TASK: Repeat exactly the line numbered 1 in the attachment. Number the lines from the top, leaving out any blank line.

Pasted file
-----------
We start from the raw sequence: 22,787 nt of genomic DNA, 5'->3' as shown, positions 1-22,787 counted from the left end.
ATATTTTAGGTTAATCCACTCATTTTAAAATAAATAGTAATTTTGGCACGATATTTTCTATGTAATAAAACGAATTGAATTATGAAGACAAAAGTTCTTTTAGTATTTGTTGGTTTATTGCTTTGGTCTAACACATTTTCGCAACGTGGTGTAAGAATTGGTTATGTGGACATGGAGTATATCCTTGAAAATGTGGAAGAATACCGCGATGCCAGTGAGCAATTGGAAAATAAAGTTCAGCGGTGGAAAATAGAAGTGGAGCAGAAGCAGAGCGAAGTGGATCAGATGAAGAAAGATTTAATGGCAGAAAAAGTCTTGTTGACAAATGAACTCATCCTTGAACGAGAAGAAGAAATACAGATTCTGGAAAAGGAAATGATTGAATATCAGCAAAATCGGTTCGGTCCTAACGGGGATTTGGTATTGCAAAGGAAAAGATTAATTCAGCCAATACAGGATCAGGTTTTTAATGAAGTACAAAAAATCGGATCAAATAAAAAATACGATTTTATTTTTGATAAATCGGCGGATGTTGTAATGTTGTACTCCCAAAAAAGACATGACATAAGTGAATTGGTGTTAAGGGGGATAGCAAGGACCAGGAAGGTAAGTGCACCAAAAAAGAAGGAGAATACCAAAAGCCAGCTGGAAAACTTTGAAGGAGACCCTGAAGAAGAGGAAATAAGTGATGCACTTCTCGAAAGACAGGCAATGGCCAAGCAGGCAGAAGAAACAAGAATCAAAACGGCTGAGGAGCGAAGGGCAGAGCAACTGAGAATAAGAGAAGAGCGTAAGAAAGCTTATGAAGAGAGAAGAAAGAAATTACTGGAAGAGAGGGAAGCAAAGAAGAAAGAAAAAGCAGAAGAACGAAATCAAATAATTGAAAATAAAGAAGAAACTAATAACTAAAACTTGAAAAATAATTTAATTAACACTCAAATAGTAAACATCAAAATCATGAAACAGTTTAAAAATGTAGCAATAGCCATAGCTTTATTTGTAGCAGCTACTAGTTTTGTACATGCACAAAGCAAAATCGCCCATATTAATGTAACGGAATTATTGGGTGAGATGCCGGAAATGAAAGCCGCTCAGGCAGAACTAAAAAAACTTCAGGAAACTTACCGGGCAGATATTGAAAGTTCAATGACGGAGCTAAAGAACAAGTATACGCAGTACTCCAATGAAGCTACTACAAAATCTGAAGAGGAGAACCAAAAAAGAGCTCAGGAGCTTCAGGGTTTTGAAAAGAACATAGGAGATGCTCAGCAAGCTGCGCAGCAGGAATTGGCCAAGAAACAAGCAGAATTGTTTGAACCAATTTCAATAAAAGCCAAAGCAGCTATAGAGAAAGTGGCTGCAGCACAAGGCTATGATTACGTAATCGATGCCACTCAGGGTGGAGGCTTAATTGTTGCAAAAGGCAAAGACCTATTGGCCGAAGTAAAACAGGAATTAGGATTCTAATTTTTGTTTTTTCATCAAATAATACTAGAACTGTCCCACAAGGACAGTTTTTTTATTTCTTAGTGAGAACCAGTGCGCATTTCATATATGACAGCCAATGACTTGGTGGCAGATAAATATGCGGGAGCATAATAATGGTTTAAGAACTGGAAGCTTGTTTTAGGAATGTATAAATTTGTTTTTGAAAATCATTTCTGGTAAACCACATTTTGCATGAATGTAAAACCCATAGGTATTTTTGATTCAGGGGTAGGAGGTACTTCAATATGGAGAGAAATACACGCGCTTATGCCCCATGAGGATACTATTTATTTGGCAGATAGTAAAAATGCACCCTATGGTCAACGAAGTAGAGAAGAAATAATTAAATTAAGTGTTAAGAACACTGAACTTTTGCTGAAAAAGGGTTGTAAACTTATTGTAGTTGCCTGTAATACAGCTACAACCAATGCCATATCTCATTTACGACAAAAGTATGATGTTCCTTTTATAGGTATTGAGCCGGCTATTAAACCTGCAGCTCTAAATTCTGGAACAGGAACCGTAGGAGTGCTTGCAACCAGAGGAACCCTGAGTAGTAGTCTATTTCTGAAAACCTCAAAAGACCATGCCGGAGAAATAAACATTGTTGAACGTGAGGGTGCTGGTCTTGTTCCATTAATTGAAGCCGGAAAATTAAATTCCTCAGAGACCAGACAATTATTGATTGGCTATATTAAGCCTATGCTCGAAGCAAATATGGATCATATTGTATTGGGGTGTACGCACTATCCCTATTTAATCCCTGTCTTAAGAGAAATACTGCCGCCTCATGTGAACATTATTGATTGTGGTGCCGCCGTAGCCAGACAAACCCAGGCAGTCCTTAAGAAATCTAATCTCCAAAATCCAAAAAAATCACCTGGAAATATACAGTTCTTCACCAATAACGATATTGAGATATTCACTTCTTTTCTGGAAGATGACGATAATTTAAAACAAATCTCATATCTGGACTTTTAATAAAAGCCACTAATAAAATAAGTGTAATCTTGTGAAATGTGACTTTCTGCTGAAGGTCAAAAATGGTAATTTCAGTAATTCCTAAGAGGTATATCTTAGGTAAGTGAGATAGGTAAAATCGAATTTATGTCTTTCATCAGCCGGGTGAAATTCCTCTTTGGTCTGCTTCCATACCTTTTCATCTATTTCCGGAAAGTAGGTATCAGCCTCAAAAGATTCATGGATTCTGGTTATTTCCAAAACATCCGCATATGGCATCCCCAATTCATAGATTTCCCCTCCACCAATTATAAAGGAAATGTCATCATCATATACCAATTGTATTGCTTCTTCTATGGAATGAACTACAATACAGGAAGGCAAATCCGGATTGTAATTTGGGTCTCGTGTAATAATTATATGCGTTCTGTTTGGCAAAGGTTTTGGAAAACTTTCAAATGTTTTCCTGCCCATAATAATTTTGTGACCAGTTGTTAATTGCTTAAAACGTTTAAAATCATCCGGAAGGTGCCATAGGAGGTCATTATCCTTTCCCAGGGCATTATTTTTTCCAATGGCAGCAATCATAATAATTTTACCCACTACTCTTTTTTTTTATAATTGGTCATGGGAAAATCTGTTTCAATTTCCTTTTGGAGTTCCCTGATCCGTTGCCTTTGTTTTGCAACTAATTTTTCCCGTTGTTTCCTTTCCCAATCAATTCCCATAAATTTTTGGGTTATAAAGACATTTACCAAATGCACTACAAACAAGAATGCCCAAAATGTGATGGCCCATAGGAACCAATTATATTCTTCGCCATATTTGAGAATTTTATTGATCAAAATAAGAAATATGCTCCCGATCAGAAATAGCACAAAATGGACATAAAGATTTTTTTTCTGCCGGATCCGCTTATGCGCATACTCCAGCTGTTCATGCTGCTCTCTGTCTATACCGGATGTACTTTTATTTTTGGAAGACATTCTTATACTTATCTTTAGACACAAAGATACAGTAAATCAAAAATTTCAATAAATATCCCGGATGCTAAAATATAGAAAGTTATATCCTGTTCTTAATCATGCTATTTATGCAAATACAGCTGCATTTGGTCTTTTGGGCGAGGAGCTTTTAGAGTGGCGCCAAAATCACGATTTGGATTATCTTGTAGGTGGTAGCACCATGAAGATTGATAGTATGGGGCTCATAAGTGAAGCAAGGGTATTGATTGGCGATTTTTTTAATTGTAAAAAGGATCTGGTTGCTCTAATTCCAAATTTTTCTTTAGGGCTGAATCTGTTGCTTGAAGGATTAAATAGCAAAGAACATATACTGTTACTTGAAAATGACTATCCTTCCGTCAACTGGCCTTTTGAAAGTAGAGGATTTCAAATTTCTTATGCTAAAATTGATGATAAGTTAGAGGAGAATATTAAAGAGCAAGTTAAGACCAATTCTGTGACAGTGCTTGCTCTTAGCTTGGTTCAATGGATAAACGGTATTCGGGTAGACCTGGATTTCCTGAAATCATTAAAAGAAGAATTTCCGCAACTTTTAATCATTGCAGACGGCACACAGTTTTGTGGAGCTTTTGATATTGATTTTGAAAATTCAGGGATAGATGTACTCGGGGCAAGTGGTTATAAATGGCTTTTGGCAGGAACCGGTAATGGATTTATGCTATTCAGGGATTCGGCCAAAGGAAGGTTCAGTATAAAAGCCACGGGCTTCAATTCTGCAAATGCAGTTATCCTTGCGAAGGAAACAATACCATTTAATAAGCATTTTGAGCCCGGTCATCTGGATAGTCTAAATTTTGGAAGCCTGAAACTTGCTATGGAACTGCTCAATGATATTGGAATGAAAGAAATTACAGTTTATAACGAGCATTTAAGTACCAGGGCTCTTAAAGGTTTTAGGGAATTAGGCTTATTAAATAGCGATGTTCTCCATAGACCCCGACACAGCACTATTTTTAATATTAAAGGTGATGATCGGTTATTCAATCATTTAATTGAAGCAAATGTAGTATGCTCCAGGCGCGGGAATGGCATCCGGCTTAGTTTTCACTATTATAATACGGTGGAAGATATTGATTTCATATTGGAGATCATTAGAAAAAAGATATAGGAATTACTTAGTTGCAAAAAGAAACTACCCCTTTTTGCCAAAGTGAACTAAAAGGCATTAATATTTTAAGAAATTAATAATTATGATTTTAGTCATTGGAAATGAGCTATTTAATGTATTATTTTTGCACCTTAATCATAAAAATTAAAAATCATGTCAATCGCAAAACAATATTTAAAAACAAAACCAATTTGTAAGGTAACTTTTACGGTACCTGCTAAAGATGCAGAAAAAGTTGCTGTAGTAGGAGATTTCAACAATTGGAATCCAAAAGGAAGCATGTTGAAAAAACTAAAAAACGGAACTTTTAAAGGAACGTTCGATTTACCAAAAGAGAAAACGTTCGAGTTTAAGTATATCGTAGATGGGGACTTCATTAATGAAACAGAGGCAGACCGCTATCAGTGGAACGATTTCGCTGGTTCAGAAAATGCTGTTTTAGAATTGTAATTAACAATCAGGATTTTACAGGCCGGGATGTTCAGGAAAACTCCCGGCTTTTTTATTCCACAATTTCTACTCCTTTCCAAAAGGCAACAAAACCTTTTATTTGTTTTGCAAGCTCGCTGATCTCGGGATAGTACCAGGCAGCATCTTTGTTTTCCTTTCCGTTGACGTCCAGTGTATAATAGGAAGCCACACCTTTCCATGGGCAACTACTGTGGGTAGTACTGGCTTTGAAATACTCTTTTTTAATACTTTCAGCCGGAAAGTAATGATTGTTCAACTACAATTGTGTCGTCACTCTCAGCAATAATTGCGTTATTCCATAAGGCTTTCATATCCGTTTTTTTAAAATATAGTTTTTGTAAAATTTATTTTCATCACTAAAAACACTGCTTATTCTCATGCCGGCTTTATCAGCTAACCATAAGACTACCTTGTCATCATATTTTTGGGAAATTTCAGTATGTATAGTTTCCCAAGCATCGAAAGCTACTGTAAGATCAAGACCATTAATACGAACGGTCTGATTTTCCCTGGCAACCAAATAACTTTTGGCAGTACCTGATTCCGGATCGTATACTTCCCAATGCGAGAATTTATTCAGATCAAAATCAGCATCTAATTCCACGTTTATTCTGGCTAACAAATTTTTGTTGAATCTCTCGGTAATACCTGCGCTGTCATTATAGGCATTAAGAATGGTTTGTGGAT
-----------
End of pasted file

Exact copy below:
We start from the raw sequence: 22,787 nt of genomic DNA, 5'->3' as shown, positions 1-22,787 counted from the left end.